Google trumped (for once) by LinkedIn, leaving Bjarke Ingels and Thomas Heatherwick swoopy plans in limbo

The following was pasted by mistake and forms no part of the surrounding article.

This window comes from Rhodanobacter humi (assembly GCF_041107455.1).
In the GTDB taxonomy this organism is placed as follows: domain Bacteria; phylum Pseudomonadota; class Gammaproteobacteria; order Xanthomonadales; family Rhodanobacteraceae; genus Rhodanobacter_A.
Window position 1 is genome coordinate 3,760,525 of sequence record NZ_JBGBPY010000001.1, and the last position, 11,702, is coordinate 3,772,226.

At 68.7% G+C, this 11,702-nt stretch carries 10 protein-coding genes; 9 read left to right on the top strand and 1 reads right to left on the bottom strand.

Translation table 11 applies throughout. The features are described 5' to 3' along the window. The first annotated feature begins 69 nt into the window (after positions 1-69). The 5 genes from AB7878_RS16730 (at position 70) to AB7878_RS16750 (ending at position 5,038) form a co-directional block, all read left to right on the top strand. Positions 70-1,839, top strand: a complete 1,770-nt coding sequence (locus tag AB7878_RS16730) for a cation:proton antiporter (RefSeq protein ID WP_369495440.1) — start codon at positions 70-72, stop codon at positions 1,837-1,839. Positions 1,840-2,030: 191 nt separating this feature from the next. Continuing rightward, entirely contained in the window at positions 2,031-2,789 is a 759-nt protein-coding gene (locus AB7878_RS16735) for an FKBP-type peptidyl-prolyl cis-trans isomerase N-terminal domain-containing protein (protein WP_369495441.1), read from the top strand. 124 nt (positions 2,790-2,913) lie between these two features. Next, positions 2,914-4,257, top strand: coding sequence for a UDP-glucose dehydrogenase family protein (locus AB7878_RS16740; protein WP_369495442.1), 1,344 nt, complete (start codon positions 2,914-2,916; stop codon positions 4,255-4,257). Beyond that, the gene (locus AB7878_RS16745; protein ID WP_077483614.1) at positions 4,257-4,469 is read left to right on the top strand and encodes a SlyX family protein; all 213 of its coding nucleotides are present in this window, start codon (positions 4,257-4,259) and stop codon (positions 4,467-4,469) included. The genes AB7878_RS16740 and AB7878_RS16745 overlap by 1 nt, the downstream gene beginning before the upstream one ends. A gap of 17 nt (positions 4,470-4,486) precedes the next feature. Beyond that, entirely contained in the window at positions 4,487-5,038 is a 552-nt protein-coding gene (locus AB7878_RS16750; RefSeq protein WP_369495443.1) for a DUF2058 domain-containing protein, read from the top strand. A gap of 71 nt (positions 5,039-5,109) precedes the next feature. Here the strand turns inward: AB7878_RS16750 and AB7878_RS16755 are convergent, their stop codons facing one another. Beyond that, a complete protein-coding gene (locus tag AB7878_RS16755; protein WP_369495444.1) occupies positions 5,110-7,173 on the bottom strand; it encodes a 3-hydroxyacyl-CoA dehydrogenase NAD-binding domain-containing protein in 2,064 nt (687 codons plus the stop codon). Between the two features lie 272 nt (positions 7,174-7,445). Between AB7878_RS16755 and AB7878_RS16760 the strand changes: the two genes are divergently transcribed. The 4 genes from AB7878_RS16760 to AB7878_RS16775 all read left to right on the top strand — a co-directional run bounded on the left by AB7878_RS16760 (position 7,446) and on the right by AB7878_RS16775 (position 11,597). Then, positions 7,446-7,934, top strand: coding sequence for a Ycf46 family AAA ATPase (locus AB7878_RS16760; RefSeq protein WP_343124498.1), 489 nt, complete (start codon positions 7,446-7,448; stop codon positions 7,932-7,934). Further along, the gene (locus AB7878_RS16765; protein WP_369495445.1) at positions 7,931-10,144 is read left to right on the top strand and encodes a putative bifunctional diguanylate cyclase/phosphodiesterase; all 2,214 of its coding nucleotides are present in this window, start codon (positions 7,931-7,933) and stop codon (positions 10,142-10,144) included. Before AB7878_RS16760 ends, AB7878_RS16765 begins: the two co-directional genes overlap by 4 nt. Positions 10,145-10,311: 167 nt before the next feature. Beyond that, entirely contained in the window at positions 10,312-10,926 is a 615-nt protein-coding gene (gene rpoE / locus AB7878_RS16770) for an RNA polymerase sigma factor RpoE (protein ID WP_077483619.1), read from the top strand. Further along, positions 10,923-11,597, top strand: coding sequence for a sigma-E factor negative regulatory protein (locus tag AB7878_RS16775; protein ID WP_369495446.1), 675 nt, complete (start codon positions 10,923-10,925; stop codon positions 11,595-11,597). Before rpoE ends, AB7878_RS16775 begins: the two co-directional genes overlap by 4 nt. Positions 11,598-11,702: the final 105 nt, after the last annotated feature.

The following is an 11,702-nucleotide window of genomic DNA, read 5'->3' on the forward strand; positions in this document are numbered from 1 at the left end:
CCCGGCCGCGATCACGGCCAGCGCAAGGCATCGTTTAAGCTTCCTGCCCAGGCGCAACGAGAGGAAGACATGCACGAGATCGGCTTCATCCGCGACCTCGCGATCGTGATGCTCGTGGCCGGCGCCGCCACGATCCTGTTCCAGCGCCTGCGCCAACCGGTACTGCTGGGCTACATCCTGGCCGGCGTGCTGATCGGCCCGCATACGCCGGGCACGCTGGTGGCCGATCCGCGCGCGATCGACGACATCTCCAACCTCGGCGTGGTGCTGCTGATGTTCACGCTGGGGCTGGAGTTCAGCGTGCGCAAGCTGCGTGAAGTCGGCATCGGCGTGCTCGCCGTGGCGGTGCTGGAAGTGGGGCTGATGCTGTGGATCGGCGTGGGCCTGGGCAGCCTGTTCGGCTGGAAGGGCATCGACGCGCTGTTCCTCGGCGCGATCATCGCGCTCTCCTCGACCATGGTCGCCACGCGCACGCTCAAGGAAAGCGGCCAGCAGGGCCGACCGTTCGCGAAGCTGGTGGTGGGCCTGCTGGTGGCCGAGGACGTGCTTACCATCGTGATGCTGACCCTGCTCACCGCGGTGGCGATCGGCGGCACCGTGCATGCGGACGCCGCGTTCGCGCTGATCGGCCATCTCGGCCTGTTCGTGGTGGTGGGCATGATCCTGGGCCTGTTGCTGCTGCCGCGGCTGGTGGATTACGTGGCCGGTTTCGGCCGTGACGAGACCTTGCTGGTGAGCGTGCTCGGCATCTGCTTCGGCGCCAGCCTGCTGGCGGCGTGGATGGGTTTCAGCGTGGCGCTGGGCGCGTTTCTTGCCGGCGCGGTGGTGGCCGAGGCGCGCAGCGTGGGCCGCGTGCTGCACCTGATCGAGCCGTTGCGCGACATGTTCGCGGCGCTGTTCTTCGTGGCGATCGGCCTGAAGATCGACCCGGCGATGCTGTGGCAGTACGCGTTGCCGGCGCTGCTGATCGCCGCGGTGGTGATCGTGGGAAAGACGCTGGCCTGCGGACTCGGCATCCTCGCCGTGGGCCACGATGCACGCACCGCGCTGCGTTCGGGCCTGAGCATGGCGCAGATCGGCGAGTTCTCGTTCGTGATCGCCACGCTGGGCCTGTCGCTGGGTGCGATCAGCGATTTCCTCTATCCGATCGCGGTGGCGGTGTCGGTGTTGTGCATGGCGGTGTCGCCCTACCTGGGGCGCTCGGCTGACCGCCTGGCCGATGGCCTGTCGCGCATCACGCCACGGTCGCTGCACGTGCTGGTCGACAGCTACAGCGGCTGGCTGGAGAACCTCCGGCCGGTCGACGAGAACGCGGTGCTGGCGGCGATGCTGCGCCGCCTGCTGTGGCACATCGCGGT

Mountain View, California's city council has decided that LinkedIn and not Google will be able to develop the majority of its North Bayshore area, leaving Google's ambitious plans by Bjarke Ingels and Thomas Heatherwick in jeopardy. According to Silicon Valley Business Journal, LinkedIn will be able to develop 1.4 million square feet of the 2.2 million square feet of the area's available commercial space, leaving Google with enough room for only one piece of its four-part plan. “I’m not sure how I make any of this economically viable with one building,” David Radcliffe, vice president of real estate and workplace services for Google, told the council. Google's four structures were to be draped in glass canopies and connected by walking trails. plazas, community gardens and oak groves. Now they may face the same fate as Google's former plans for a new Leed Platinum campus in Mountain View's Charleston East area by Ingenhoven Architects and SHoP Architects, which were proposed in 2012 and 2008, respectively. According to public documents, LinkedIn's plans (left), designed by Studios Architecture (the firm that, ironically, designed the building that currently serves as Google's main headquarters) call for six office buildings, a new theater, health club, and a retail street. LinkedIn's rectilinear site plan is much more conventional than Google's looping, twisting, and intertwining complex would have been. Most of the office buildings would surround a public space called "The Green." According to the Business Journal, the decision does not approve LinkedIn’s project, rather "it merely gives the company the green light to turn in formal plans." So this saga isn't over yet.